The true benefit of this strategy is that you learn grammar implicitly (via speech patterns)rather than explicitly (through rules and grammar charts).
It is one thing to understand grammar; it is quite another to use it practically. Pimsleur teaches you how to speak Japanese in a conversational setting. It is one of the few apps that I am aware of that accomplishes this.
Additionally, the software incorporates a substantial reading track into the audio lessons. Students are introduced to hiragana via phonetically reading texts (along with native audio).
After then, consumers are gradually exposed to Kanji. This is an excellent method of learning Japanese.
Pimsleur offers five levels of Japanese instruction, from beginning to intermediate. Users can access all five-course levels for $14.95 per month.
Pimsleur offers a free week of full access to their Japanese courses, allowing you to try them out and see if they’re a good fit for you before you pay anything.
The app is available for iOS as well as Android on the Google Play store.
Using LingoDeer, you can start speaking Japanese from the very first lesson, improving your fluency right away. The game-like approach involves playing with blocks.
You will be tested based on what you learned at the previous session by using various approaches.
LingoDeer combines audio from local Japanese speakers, words and sentences from Japanese content, and cultural content from standard Japanese media.
You can even slow down the speaker’s voice to ensure that your pronunciation is as perfect as possible—a critical skill for language learning.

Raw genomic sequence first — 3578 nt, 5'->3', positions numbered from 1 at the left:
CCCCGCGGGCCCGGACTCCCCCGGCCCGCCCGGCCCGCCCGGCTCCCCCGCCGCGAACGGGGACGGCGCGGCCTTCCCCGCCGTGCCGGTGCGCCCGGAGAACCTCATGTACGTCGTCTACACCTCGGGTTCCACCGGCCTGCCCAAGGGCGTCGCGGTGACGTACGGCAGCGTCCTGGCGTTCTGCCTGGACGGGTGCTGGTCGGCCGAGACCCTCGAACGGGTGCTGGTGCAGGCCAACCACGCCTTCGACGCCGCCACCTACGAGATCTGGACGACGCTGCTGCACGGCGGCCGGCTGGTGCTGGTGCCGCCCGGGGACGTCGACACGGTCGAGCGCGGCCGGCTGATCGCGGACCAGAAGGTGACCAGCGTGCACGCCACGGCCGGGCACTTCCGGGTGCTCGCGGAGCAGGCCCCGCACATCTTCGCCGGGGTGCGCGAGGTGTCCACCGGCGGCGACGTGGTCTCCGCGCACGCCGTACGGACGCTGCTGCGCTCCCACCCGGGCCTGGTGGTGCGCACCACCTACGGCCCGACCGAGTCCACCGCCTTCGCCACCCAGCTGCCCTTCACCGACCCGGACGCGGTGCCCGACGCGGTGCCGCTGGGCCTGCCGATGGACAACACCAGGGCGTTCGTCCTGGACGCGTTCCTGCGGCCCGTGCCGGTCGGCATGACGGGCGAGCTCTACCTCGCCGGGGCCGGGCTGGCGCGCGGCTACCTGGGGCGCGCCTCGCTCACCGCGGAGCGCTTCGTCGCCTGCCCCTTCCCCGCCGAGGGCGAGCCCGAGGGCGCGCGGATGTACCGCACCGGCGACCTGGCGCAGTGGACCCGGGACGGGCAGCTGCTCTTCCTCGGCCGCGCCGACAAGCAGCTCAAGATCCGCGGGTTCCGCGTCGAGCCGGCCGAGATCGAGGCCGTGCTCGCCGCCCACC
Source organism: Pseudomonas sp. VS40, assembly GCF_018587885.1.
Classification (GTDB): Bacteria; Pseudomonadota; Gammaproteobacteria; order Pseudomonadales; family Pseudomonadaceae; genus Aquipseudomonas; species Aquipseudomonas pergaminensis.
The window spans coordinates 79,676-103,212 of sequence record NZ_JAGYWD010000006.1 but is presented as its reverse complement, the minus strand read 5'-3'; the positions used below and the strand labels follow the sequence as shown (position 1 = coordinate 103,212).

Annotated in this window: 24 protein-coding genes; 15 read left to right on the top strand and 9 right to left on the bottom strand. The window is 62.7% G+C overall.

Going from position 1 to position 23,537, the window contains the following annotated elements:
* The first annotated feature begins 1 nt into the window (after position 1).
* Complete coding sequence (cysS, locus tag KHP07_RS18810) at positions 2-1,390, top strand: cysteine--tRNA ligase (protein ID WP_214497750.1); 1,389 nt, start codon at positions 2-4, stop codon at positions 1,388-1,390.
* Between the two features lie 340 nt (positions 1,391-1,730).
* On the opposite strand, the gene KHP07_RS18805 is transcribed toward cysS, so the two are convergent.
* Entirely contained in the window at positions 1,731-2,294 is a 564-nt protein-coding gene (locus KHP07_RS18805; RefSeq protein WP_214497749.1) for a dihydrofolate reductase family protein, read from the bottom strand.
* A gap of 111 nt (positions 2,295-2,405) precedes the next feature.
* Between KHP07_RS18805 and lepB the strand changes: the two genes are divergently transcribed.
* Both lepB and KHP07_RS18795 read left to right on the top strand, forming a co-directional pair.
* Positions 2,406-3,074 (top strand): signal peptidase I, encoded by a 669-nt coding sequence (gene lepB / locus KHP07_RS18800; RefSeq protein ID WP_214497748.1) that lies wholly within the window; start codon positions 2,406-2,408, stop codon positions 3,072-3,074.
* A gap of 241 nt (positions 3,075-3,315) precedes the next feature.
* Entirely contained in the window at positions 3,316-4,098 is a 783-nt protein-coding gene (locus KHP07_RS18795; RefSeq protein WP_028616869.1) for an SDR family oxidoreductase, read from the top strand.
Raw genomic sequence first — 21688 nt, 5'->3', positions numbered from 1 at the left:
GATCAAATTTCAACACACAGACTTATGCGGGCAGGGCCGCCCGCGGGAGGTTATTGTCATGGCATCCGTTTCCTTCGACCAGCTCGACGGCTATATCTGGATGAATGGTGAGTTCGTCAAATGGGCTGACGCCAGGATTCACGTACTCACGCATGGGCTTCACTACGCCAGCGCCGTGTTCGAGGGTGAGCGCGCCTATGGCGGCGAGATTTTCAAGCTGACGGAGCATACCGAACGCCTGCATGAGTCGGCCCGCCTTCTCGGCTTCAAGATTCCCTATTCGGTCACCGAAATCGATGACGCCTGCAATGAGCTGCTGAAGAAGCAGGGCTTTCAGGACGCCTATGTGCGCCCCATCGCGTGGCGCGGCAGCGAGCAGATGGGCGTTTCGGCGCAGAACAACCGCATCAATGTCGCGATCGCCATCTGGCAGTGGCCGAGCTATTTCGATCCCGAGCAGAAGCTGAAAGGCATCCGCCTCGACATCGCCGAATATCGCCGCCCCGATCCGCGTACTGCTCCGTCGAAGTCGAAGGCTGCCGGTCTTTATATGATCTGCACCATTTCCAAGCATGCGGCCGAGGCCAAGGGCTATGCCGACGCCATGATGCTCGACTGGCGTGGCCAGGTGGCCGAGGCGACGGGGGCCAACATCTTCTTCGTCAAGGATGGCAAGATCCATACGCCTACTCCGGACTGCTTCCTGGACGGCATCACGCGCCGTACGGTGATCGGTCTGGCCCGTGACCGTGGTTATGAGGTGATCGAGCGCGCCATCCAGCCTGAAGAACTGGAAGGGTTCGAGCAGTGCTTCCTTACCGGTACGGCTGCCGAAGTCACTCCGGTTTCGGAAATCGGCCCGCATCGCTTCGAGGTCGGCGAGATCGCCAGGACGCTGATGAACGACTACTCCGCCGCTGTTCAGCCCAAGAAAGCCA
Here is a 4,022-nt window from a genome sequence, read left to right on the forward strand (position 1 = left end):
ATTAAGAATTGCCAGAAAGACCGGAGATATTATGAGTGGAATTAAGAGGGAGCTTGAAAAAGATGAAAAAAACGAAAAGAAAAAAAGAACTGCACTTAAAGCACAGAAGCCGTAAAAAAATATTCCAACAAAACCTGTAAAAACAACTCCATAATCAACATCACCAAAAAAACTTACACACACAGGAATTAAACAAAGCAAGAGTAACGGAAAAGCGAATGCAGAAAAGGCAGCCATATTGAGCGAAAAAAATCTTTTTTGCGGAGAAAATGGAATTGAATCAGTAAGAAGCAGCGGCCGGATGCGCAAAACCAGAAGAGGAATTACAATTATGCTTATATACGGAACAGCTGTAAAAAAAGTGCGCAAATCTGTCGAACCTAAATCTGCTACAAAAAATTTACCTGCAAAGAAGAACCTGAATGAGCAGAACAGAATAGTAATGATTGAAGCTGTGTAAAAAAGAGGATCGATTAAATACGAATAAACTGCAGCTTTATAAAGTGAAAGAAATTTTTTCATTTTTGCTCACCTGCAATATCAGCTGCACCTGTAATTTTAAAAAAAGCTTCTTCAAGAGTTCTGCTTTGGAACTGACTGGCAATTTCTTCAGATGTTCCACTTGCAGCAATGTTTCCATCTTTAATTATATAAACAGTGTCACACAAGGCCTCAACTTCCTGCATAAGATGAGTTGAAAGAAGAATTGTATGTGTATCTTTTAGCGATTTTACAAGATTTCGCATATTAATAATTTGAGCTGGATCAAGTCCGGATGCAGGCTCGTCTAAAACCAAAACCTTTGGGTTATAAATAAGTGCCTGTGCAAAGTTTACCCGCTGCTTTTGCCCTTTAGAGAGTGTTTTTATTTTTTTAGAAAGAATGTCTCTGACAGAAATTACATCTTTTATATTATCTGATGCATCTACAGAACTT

Additionally, you can turn on furigana to study kanji and discover the meaning and context with a simple tap.
While LingoDeer is not free, you may learn the fundamentals such as hiragana and katakana and over 1,000 vital Japanese phrases and go deep into the initial modules.
If you would like all courses and N5-N3 vocabulary and grammar coverage, you can upgrade to the premium edition for a modest fee.
Japanesepod101 is one of the most popular applications on this list for a reason.
The website/app is centered on podcast-style audio courses and has many helpful features and resources to accompany them (including spaced repetition flashcards for learning kanji).
While Japanesepod101 is not as strong in the written form of the language, it is a fantastic resource for studying grammar, vocabulary, pronunciation, and reading.
Each lesson (or episode) is based on a discussion between two fluent Japanese speakers. Additionally, two English-speaking hosts will deconstruct the dialogue’s grammar and terminology.
Keeping in mind the context of a real conversation, I enjoy this format most because you learn new vocabulary and grammar.
The Japanesepod101 podcast is, however, much more than audio alone. In addition to the sample sentences, vocabulary lists, grammar guides, and audio transcripts (in English, Japanese, and Romanji), our courses also provide Kanji review aids.
There are hundreds of classes on Japanesepod101, ranging from absolute beginners to expert levels. There are few other apps for learning Japanese that contain such a wealth of relevant content.
While the Japanesepod101 app has some important free features, full access requires a premium subscription starting at $4 per month. The app is available on iOS and Google Play.
A list of Japanese apps would be incomplete without a dictionary. Jsho provides several input methods for searching for words in English and Japanese.
You can enter words in Japanese using Hiragana, Kanji, or Romaji. If you are unfamiliar with a term’s meaning but are familiar with its pronunciation, this may prove useful.
Additionally, if you are unsure of the meaning of a Kanji character or its spelling, you can enter it using various radicals. It is a little time-consuming but quite beneficial.